Saturday, November 23, 2013


From my child's eyes I accepted judgement, ridicule...shame. I had no defence to those who were older, wiser and meaner. My experience is not unique - in fact it is ubiquitous with childhood. Bullies, friends and parents hurl damning words that we learn to deflect, fight or accept. From my adult's eyes I have learned that there is no shame - no moniker that can banish me from humanity. I am human with foibles and frailty. There is no dishonour, disgrace or disrepute at being fallible.


I am intrigued by people's reactions...whether it be to a loss or win, bad or good news, pain, discomfort or their idyllic partaking. Reactions vary from outward cursing, graceful congratulations, to enraptured enjoyment. To claim I understand humanity based on reactions would be ridiculous...but my observation and introspection shed light on my own response to a recent heart-stopping toe stub. The pain intense, my heart beat faster and harder, tears welled...and yet nothing escaped my mouth. No yelp, no cry, no curse. I calmly sat down. This reflex was the fodder for this post. I have ruminated over it since. I was not embarrassed or shamed by my humanity. I was not expecting those around me to ignore nor pander me with sickly sweet sympathy. I did not want to acknowledge any problem. Giving attention might do this. I cannot help but wonder how much of this parallels my life. Do I ignore things just to pretend they don't exist? I am uneasy at the question. In my defence I know that making a spectacle can in itself become a reward for our pain. Evoking sympathy, empathy and attention sometimes fills the void within our souls. I abhor artificial connection...soothing and placating feel like a grater on my skin. Perhaps instead, my own acceptance of the pain is my balm.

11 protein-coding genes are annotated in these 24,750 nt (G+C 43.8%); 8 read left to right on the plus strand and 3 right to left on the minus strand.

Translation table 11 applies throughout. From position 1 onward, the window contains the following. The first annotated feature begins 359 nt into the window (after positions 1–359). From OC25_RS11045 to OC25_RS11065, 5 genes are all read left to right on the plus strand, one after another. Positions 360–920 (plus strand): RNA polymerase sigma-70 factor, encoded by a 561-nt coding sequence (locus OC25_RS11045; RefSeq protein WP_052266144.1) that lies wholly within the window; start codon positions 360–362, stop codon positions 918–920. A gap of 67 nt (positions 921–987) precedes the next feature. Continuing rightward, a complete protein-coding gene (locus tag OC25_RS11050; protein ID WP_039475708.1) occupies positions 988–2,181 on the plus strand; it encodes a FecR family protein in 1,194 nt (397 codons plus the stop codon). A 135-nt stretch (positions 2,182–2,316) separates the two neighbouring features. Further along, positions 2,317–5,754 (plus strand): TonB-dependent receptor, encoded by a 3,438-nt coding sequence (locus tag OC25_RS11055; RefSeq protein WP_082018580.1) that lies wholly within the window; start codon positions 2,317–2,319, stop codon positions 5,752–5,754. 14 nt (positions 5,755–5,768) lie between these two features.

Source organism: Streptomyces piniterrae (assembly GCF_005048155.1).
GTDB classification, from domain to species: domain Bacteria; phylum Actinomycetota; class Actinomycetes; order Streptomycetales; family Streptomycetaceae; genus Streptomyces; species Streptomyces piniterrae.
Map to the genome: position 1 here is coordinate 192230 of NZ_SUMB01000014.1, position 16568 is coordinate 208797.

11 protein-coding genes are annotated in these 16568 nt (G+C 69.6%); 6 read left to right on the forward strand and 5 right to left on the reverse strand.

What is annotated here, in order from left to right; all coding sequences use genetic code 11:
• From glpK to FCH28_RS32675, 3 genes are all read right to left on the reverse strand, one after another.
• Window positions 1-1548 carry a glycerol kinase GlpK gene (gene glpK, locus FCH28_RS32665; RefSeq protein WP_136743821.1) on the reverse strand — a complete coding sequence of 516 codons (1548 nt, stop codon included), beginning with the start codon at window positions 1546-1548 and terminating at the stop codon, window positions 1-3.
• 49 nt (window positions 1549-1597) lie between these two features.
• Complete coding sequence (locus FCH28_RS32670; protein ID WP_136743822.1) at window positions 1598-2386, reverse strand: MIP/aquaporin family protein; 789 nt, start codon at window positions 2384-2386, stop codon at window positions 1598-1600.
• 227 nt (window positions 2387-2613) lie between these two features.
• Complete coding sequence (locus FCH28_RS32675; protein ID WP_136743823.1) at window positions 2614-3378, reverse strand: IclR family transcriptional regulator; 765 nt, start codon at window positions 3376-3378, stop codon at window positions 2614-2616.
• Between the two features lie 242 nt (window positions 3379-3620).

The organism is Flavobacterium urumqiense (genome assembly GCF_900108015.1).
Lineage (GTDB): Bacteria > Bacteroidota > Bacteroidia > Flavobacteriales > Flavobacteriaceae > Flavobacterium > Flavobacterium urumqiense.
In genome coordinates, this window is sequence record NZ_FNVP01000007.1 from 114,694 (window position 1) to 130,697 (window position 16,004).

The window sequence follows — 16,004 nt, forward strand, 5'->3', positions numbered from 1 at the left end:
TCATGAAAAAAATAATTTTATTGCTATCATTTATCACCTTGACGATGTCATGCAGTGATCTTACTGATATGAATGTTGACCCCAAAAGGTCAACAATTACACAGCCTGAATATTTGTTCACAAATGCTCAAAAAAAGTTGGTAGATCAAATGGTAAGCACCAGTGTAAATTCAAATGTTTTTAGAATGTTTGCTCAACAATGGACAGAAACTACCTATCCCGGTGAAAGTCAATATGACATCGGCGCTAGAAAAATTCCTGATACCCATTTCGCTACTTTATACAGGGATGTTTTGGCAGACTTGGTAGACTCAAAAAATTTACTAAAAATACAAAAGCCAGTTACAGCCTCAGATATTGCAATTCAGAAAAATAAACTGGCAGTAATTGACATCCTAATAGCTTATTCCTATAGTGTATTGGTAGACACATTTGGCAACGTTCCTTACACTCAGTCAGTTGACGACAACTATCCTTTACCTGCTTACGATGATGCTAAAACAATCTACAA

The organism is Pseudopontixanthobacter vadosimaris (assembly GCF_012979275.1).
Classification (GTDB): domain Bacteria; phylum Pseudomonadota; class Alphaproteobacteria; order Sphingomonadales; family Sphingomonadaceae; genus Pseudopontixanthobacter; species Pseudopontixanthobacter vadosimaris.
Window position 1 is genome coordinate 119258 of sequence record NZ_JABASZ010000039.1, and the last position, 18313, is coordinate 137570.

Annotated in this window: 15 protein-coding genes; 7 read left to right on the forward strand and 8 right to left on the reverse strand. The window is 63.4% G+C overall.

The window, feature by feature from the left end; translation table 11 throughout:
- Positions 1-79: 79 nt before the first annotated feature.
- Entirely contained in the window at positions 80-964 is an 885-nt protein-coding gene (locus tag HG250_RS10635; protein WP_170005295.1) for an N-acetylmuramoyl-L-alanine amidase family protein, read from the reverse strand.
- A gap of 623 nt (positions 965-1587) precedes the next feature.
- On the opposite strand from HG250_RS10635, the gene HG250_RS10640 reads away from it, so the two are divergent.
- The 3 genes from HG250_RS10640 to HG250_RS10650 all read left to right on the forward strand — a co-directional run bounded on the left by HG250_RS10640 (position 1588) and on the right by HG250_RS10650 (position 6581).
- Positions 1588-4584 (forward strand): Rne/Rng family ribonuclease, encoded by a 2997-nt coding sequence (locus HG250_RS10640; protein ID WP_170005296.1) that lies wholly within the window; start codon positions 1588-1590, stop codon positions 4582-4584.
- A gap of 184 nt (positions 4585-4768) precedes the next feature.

Monday, November 11, 2013


I often try to navigate the dark. Feeling along edges, creeping carefully. I am afraid of little things - toy cars that can hurt to walk on, bed legs that munch your toes and all those things I intend to clear from the floor but forget to. I sometimes get hurt... The light can be difficult too. it exposes so much. Dust, imperfections, things we try to avoid. I was walking toward my car the other day and the light completely blinded me. I could not see a thing. I felt immobilized. The idiom of the deer was real in that moment. The disorientation and confusion, overwhelming. I fumbled as much or more in the floodlight as I do in the dark. The metaphor was living. It taught me grace for those in the floodlight - figuratively and literally.

Sunday, November 10, 2013


It was one of those moments...my brain was quiet as was my voice and in the silence I wondered how often I filled the spaces with meaningless conversation. This thought was unbidden, and the source was a mystery, yet clear. Silence can be awkward and yet equally graceless is sputtering without objective. My contemplation has been fruitful. It was just the kind of day.